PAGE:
David Gachuki Mwangi, 56, sits thoughtfully under a mango tree shade staring at his daughter’s grave. To him the saying time is a master healer remains just that -a saying.
Exactly two years after her death, Mwangi says he has come to terms with the reality that Veronica Muthoni Gachuki’s final resting place is a constant reminder that she will never be back.
Majority of Kenyans may have moved on after an ill-fated helicopter, 5Y-NMJ, plunged into Lake Nakuru on the morning of October 21, 2017, claiming the lives of Muthoni and four others but her father maintains that the affected families are still traumatised.
Other victims of the helicopter crash that occurred a few minutes after it lifted off from Jarika County Lodge in Nakuru town included pilot Apollo Malowa, Sam Gitau, Anthony Kipyegon and John Njuguna Mapozi.
The pilot and Kipyegon’s bodies were recovered on October 23, two days after the crash, while that of Ms Muthoni was retrieved from the murky waters on November 16, slightly over three weeks into the tragedy.
The bodies of Gitau and Mapozi were left to the elements after days of searching yielded no fruits.
Attired in a red stripped short sleeved shirt, brown corduroy trouser and blue sandals, Mwangi is in deep reflection. He still vividly recalls all the details of the last conversation he had with his daughter a day prior to her tragic death.
On the evening preceding the fateful incident Muthoni was supposed to travel from Nakuru Town to their rural home but called her father to say she had a function to attend.
“Little did I know that that was the last time I would hear from her,” he says with a trembling tone as a severe frown envelops his face.
When we caught up with him at his home in Kabatini Village within Bahati Sub-County Mwangi was still ruffled by the fact that his daughter died exactly a week after celebrating her 23rd birthday.
“Her birthdays were very special occasions in this homestead and she insisted that I should not forget her then. I miss her. It is terrible to me that her death anniversary almost coincide with her birthday,” Mr Gachuki said.
He yearns for a day when all affected families will settle for a joint venue where annual memorial services for all the five victims will be held.
“Holding a memorial service at the lake’s shores is a tiresome and expensive affair. It limits the number of persons willing to attend the service and at the same time may inconvenience operations at the park.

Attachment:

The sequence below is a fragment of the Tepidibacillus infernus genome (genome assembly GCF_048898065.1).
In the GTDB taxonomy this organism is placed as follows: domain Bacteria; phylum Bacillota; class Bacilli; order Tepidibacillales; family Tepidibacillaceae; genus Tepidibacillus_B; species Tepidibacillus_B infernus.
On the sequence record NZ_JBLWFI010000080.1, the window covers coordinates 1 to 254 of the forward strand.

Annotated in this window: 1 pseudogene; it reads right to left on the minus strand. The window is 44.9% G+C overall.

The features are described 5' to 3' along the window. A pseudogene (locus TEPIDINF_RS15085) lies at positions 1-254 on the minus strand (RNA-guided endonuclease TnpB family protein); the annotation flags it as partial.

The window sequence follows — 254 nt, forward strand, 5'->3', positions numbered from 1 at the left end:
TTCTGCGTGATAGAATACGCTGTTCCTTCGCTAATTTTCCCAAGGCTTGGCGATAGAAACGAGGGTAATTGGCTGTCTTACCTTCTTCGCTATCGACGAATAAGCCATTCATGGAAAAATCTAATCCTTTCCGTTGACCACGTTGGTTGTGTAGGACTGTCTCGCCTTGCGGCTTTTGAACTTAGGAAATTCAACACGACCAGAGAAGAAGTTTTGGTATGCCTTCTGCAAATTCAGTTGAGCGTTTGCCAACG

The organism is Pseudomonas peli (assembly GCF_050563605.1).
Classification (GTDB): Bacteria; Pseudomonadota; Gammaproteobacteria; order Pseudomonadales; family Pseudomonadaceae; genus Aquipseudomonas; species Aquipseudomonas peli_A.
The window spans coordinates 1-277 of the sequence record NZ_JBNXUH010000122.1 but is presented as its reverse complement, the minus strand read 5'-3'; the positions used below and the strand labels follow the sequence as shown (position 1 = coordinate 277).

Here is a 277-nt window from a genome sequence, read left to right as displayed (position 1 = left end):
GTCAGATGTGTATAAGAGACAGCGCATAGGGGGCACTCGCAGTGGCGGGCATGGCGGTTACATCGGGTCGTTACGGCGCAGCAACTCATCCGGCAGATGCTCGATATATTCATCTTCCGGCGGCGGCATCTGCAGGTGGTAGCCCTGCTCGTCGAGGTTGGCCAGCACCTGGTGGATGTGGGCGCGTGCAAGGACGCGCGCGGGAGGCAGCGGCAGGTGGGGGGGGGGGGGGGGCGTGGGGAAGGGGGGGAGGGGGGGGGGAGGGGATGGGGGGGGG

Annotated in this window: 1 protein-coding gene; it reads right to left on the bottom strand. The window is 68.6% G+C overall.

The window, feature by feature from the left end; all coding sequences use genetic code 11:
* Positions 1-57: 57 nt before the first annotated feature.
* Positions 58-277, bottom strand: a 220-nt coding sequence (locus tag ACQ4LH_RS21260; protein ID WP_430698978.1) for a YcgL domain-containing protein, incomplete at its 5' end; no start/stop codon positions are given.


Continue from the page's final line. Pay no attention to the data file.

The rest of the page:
“We are hoping to enter into consultations with both County and National government officials on how we can jointly remember our beloved ones without inconveniences,” states Mwangi.
He says initially owners of the aircraft and victims’ families had agreed on an out of court settlement that had been mediated by Nakuru Senator Susan Kihika.
“They appear to have gone back on meeting their part of the bargain. Following consultations between the affected families and Senator Kihika we resolved to pursue compensation through courts of law,” he said.
“That was not the route we intended to take, nevertheless we are still open to other ways of resolving the issue if they demonstrate willingness and work towards recompensing the affected families,” he said.
Kipyegon, Gitau and Mapozi worked for Senator Kihika. She described them as fallen soldiers who died in the line of duty.
“The crash robbed us of great, industrious and ambitious youth who were going to make it very far. I was really heartbroken by the news of their death,” she said.
Mwangi says that life without his daughter, who had started to develop an interest in politics although she had just completed a course in catering, has been difficult and her absence has been palpable.
Ms Muthoni’s father who preoccupies himself with growing vegetables and cereals on his 5 acre farm says he is impressed by reports to the effect that families of victims of the ill-fated Ethiopian Airlines plane crash of March 10, 2019 are set to receive Sh15 million from Boeing in compensation.
“I like the fact that deliberations that have led to the resolution have clauses that take into account the wellbeing of families and communities affected by the crash. It is also a victory for victims’ family in the sense that the compensation, does not take away a family member’s right to file a lawsuit against Boeing,” he said.
Mwangi also pleads with relevant government bodies to make the report on the crash public.
“We still don’t know what happened since we have not received any information two years after we lost our loved ones. We are also appealing to the court to fast track hearing of the suit in which we are praying for compensation,” he said.
He adds that Ms Muthoni, his firstborn, was the torchbearer, so the family is yet to come to terms with her death.
“Our family still grapples with the huge gap she left upon her death. It is agonising but we will find strength in God to have a closure and accept that Muthoni will not come back,” Mr Mwangi says.
Her portraits adorn the family’s living room, creating the impression that though she is gone; she is still with her family members. Mwangi treasures video footage that captured all the proceeding of Ms Muthoni burial’s day right from the morgue to the grave.
According to Captain Gilbert Kibe, the Director-General of the Kenya Civil Aviation Authority, the time it takes for an aircraft crash report to be released depends on many factors.
“The period taken depends on the circumstances investigators face. However, the mandate lies with the chief investigator of aircraft accidents, who is under the Ministry of Transport,” Captain Kibe says.